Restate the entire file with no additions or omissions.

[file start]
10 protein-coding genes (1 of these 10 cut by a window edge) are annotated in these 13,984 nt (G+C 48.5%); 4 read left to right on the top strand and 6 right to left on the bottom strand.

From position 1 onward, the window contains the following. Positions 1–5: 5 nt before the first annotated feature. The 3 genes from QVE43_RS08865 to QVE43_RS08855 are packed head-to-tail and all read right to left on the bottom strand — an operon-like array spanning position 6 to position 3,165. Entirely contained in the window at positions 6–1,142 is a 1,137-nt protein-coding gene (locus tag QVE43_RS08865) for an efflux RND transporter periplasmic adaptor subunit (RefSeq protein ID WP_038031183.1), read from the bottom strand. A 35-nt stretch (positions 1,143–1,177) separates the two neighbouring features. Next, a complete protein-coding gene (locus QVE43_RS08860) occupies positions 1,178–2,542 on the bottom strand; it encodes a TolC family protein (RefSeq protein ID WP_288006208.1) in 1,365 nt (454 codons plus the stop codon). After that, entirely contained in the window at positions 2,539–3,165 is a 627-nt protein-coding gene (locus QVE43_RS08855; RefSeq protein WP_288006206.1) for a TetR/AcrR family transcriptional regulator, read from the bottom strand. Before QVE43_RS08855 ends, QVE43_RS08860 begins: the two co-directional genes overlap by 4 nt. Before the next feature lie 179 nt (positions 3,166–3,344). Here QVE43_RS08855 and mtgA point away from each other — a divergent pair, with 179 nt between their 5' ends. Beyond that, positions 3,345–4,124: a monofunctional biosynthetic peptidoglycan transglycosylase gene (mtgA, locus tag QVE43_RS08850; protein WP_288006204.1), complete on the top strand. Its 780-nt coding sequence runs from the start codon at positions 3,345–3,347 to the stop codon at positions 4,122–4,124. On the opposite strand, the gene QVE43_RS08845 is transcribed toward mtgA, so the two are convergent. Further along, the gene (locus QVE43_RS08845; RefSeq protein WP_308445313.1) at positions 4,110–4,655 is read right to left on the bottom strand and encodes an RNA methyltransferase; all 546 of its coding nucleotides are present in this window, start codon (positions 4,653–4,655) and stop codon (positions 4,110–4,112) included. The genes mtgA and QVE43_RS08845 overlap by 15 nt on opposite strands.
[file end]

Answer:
10 protein-coding genes (1 of these 10 cut by a window edge) are annotated in these 13,984 nt (G+C 48.5%); 4 read left to right on the top strand and 6 right to left on the bottom strand.

From position 1 onward, the window contains the following. Positions 1–5: 5 nt before the first annotated feature. The 3 genes from QVE43_RS08865 to QVE43_RS08855 are packed head-to-tail and all read right to left on the bottom strand — an operon-like array spanning position 6 to position 3,165. Entirely contained in the window at positions 6–1,142 is a 1,137-nt protein-coding gene (locus tag QVE43_RS08865) for an efflux RND transporter periplasmic adaptor subunit (RefSeq protein ID WP_038031183.1), read from the bottom strand. A 35-nt stretch (positions 1,143–1,177) separates the two neighbouring features. Next, a complete protein-coding gene (locus QVE43_RS08860) occupies positions 1,178–2,542 on the bottom strand; it encodes a TolC family protein (RefSeq protein ID WP_288006208.1) in 1,365 nt (454 codons plus the stop codon). After that, entirely contained in the window at positions 2,539–3,165 is a 627-nt protein-coding gene (locus QVE43_RS08855; RefSeq protein WP_288006206.1) for a TetR/AcrR family transcriptional regulator, read from the bottom strand. Before QVE43_RS08855 ends, QVE43_RS08860 begins: the two co-directional genes overlap by 4 nt. Before the next feature lie 179 nt (positions 3,166–3,344). Here QVE43_RS08855 and mtgA point away from each other — a divergent pair, with 179 nt between their 5' ends. Beyond that, positions 3,345–4,124: a monofunctional biosynthetic peptidoglycan transglycosylase gene (mtgA, locus tag QVE43_RS08850; protein WP_288006204.1), complete on the top strand. Its 780-nt coding sequence runs from the start codon at positions 3,345–3,347 to the stop codon at positions 4,122–4,124. On the opposite strand, the gene QVE43_RS08845 is transcribed toward mtgA, so the two are convergent. Further along, the gene (locus QVE43_RS08845; RefSeq protein WP_308445313.1) at positions 4,110–4,655 is read right to left on the bottom strand and encodes an RNA methyltransferase; all 546 of its coding nucleotides are present in this window, start codon (positions 4,653–4,655) and stop codon (positions 4,110–4,112) included. The genes mtgA and QVE43_RS08845 overlap by 15 nt on opposite strands.